No CU-Boulder on this list? Rubbish!
Agree with the absence of Boston College. I can take or leave Wellesley, though I love the area.
Lewis and Clark appears on these “most beautiful” lists all the time and that’s one that stumps me more than any. I think Reed is significantly more attractive. When we visited, that house you speak of was the only building I liked. It’s “nature” in the sense that there are a lot of trees, but in reality it’s located up on a hill in a suburb of Portland. It’s not unattractive by any means, but there is a lot of “blah” to it IMO.
Other random thoughts/reactions: I think Smith College has a classically beautiful campus … great combination of lovely architecture and setting … and it’s hardly ever listed. I think it is significantly more attractive than Amherst, which is often listed. Amherst is very nice, tidy and clean and very well put together, and it’s set in a bucolic little town. But it has little “wow” architectural features IMO. It’s probably a school I’d choose to attend over other schools I find find more beautiful, but that campus is underwhelming to me.
Agree with some others that Yale and Princeton are missing … Princeton being a major miss IMO. And I’d never put UVa (and a bunch of other schools listed) below James Madison. Frankly, JMU would not make my top 50. IDK what that’s about. University of Washington should be much higher on the list.
Middlebury is very nice overall, as is Williams. Those two would be somewhere on my list. I also like Conn College. Cozy and pretty campus with a great Green and peekaboo view of LI Sound.
Syracuse - campus proper - is pretty nice. I wouldn’t write home about it, but it’s nice. It’s also the worst campus location I’ve been to by far. Cornell is spotty … its location and vista help it out a lot. Nobody ever seems to say this, but the “seems rundown” reaction can fairly be applied to Cornell and Ithaca proper.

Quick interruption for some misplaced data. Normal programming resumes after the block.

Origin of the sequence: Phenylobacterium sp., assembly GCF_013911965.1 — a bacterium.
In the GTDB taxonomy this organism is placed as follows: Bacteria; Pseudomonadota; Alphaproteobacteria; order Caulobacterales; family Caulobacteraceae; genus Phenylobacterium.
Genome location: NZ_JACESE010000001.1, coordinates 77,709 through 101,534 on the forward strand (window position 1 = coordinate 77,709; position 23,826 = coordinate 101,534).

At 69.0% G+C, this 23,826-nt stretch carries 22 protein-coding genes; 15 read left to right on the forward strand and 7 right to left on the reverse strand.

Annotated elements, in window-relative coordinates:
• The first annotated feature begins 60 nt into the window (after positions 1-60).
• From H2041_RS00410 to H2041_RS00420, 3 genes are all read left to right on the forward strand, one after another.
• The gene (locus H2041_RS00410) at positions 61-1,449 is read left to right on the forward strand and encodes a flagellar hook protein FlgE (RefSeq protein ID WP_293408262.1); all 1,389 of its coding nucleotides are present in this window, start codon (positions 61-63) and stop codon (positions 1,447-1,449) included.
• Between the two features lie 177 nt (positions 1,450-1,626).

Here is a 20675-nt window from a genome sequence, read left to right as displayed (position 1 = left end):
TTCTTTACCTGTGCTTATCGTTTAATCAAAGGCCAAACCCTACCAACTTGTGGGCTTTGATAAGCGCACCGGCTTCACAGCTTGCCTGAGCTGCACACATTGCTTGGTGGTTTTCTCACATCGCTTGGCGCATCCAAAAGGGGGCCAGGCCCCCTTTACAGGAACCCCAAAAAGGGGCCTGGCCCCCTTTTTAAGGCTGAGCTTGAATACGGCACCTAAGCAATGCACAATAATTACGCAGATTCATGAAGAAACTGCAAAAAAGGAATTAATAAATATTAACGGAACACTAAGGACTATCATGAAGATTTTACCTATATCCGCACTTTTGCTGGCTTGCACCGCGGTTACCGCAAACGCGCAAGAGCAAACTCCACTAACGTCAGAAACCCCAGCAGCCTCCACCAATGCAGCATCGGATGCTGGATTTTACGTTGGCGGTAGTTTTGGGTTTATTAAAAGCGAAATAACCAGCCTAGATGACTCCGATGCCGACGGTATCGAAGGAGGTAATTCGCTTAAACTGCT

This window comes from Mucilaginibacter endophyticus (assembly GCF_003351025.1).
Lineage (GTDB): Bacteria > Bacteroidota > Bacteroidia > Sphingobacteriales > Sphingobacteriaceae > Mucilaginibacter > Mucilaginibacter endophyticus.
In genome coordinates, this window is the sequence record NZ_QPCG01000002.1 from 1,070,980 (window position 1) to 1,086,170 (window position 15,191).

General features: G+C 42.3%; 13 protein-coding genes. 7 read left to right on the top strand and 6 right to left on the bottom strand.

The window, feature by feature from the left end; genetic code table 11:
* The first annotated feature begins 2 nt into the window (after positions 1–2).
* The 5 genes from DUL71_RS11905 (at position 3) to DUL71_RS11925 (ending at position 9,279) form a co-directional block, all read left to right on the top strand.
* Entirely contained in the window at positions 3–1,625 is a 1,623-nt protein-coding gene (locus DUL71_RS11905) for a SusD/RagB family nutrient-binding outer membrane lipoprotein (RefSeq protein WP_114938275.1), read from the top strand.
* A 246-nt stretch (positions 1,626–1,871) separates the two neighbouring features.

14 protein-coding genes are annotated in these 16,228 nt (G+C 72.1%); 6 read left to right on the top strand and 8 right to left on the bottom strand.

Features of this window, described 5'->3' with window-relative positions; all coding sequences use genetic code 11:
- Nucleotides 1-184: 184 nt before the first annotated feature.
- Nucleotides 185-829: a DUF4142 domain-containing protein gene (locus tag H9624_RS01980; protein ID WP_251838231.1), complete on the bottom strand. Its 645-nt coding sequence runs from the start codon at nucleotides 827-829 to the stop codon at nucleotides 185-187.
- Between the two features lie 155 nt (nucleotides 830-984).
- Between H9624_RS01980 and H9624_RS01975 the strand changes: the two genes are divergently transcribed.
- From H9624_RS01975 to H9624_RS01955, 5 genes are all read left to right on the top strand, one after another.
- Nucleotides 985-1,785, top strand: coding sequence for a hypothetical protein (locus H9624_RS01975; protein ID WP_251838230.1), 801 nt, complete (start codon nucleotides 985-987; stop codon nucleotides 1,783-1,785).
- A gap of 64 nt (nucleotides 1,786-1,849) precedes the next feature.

RISD w/o Brown is curious. I really like the Brown campus and College Hill, and if I’m listing 50 I’m including it.
Princeton does make an appearance - but at #50. Incredulously, several spots below NYU’s uninspiring urban architecture.
I agree that Stanford, Cornell, and UVM belong on the list.
Maybe I have spent too much time either at Harvard or in the general area. While there are plenty of things to do in the area and it might rank in the top 50 of “where you would want to spend four years”, I do not think of it as being all that beautiful. Perhaps either familiarity breeds contempt, or I was just in a bad mood after trying to find a parking spot.
I agree completely on both points. Neither Montana school is top 50 campus. Top 50 settings would make more sense. But the buildings and other campus features are not that beautiful.
It’s hard to separate Williams, the brick-and-mortar college from Williams, the jewel in the crown of a majestic (by eastern standards) mountain range. It is said that Charles Dickens once reckoned that Williams’ location was worth at least one endowed chair. I think his valuation is especially true nowadays with all the new construction. The quadrangle it has carved out of the footprint of a bulldozed, brutalist library is clean and sleek and may someday become the center of gravity it is looking for. But alas, I wouldn’t call it beautiful.
Lots of those traditional older buildings on this list.
Santa Clara University is stunning. I was surprised not to see it on this list.
And NYU? I don’t think so.
I’d suggest the old saying “beauty is in the eye of the beholder” applies to this list.
Rhodes in the 10? Really? I am a native Memphian. Did they visit the campus and surrounding area?
Rhodes always rates high. I personally don’t get it but it does.
I’ve heard Sewanee is stunning. And pictures seem to support that description. Gotta like collegiate gothic though.